Leonardo da Vinci was our greatest switch-thinker. He drew with his left hand while simultaneously writing with his right. He was a left-brained engineer of flying machines and a right-brained painter of the Mona Lisa. He found mathematics essential to his art and art essential to his mathematics and became proficient in every human endeavor but one: golf.
This is an article from the June 30, 2014 issue
Jim Kaat, on the other hand, does play golf, extremely well, lefthanded and righthanded and often both at once. Some days the former big league pitcher's game is literally a mixed bag of lefthanded woods and righthanded high irons and a left- or righthanded putter. When he says "playing like that can be tough on the brain," he means both halves.
Twice a week Kaat, 75, plays a round against himself—better-ball—with a full complement of righthanded clubs and another full bag of lefthanded clubs. "It makes the caddies happy," he says. "They always root for the righthander to win."
That's because the righthanded Kaat is an underdog, even though Righty Kaat has been playing 26 years longer. Lefty Kaat, who won 283 games over 25 seasons as a southpaw pitcher, has three holes in one and is a seven handicapper, while Righty Kaat is a 10. But three-time major champion Nick Price, a fellow member of MacArthur Golf Club in Hobe Sound, Fla., prefers Righty Kaat's swing. "Something about my shoulder plane," says Kaat, who has difficulty keeping his swing flaws straight.
Kaat was a 32-year-old pitcher for the Twins in 1971 when Vikings placekicker Fred Cox invited him to play his first round of golf at Minnesota Valley Country Club in Bloomington. The club pro only had righthanded clubs to lend Kaat. He was hooked, as were many of his tee shots, and blissfully played righthanded for the next quarter century until short-game troubles compelled him to try chipping lefthanded. For two years he obstinately whiffed or topped the ball lefty. "No one wanted to be my partner," Kaat sniffs.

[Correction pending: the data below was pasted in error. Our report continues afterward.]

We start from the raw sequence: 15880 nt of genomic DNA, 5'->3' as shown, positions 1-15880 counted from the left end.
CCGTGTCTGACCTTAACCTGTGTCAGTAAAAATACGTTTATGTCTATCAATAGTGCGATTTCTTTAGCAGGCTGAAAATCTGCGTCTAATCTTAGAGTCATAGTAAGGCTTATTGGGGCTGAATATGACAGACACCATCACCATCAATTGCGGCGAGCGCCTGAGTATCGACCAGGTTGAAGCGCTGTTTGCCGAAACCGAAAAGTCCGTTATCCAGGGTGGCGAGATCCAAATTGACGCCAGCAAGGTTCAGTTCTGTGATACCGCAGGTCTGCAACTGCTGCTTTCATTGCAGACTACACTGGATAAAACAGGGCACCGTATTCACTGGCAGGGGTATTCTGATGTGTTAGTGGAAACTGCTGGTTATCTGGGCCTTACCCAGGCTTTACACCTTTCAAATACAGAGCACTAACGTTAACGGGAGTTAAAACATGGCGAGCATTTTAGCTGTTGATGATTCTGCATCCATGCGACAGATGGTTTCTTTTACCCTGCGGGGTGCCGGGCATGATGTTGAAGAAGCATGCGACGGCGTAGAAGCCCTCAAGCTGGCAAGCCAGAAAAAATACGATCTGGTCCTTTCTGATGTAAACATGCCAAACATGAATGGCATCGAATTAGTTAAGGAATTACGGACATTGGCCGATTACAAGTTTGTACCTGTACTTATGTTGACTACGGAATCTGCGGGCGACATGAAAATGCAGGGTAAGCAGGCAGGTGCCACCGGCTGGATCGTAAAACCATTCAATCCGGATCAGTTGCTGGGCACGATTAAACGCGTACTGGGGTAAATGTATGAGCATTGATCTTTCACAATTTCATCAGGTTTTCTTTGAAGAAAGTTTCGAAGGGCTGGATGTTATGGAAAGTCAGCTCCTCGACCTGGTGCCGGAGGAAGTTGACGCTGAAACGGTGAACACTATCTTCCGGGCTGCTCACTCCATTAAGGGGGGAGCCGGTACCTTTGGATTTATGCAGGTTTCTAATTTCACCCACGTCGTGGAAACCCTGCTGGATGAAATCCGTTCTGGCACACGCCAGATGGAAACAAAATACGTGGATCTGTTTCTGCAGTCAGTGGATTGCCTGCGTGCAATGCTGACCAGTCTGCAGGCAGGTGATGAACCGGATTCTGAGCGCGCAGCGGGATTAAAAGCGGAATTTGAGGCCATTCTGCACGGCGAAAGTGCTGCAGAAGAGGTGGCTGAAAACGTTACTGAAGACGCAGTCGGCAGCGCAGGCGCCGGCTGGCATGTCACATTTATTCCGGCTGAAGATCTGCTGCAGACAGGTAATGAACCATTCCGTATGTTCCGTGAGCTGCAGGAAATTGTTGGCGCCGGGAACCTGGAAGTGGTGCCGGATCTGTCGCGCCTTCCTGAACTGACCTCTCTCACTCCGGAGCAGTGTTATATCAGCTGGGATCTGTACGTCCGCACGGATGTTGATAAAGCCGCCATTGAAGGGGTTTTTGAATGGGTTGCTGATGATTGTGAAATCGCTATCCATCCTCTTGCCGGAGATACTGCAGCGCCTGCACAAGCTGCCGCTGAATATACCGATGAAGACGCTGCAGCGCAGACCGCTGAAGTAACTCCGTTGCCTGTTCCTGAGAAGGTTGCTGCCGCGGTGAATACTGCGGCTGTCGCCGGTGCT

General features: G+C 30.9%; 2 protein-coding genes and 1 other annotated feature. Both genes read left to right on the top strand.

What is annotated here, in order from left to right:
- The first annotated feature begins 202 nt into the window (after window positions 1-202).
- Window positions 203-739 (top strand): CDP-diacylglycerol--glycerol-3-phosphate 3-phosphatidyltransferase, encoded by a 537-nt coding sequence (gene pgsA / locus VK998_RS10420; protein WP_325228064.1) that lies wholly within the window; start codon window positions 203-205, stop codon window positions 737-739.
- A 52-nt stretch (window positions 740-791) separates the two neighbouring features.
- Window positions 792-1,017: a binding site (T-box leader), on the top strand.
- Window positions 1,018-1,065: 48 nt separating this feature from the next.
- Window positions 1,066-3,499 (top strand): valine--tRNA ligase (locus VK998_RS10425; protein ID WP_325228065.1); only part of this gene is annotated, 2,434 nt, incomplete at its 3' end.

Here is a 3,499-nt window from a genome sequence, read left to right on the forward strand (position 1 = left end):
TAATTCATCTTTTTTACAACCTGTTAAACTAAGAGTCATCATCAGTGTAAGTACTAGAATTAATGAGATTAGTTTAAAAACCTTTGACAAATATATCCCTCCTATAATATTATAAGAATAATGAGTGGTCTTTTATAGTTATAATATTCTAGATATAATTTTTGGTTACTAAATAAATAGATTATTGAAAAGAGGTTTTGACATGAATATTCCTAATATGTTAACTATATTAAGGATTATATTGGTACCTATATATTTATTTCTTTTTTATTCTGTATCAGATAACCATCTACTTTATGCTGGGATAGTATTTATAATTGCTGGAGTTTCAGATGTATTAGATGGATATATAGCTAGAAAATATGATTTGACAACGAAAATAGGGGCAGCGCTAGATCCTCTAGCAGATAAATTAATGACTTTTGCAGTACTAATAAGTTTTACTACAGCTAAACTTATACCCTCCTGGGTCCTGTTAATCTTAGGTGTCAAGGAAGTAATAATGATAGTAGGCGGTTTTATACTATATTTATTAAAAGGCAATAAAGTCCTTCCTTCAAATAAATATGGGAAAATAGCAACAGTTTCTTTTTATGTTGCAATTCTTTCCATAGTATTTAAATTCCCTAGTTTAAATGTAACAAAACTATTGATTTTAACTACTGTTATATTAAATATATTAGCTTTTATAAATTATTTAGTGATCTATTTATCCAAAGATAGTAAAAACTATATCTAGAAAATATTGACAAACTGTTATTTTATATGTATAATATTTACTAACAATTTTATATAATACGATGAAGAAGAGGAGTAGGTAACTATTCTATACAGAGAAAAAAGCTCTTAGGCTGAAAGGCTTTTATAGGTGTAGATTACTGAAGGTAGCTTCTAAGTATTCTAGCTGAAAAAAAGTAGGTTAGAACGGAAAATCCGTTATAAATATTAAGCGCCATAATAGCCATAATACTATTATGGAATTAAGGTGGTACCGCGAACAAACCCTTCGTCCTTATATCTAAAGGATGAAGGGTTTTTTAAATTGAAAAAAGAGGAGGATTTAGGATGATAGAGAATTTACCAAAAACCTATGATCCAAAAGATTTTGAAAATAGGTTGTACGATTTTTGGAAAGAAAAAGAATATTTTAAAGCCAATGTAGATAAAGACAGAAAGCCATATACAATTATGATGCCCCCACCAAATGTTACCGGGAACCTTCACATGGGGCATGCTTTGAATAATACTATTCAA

At a tournament in 1995, Kaat ran into famed instructor Jim Flick, whose golf school he had once attended as a righty, and said, "Coach, I'm coming to your school again, but as a lefty."
It helped that Kaat was an elite athlete and warhorse who threw 19 complete games in 1966 alone, and that he appreciated the most ironclad axiom of guydom: The more pointless your pursuit—visiting every ballpark, alphabetizing your albums, pursuing a white whale—the more noble it is.
Switch-golfing became Kaat's Moby-Dick. He had seen enough ambidextrous baseball genius as player and broadcaster to be emboldened. The lefthanded pitcher Tug McGraw and the righthanded third baseman George Brett could both throw beautifully with their glove hands. On Sept. 28, 1995, Expos reliever Greg Harris, a righthander, used a six-fingered glove of his own design to pitch an ambidextrous inning against the Reds, retiring Reggie Sanders righthanded, walking Hal Morris lefthanded, retiring Eddie Taubensee lefthanded and retiring Bret Boone righthanded.
Day after day Kaat struck more balls than the cast of America's Funniest Home Videos and became, over many years, a better lefty golfer than righty. Just shy of his 71st birthday in 2009, at Glen Falls Country Club in New York, Kaat shot his age lefthanded. He has done it at least five times since.
In golf, shooting one's age is a holy grail that has been realized by players as young as 59 and as old as 103, though the vector lines of golf scores and golfer ages intersect most ideally—for a few blessed seniors—in the mid-70s. And so it was that on Dec. 7, playing against himself at MacArthur, Righty Kaat—now relegated to Cinderella status—rolled in a 15-foot putt on 18 to card a 75, beating longtime nemesis Lefty Kaat by three strokes. "Do you know what that means?" Kaat asked caddie Mike Adamson, who responded, "You just shot your age."
Kaat, the game's Da Vinci, had become the first golfer on record to shoot his age as a lefthander and as a righthander. Until octopi take up the game, his feat cannot be broken, though Kaat offers another possible reason: "I doubt that anyone else is trying."
The most ironclad axiom of guydom: The more pointless your pursuit—visiting every ballpark, pursuing a white whale, golfing lefty and righty—the more noble it becomes.
Know of any other great moments in ambidexterity?
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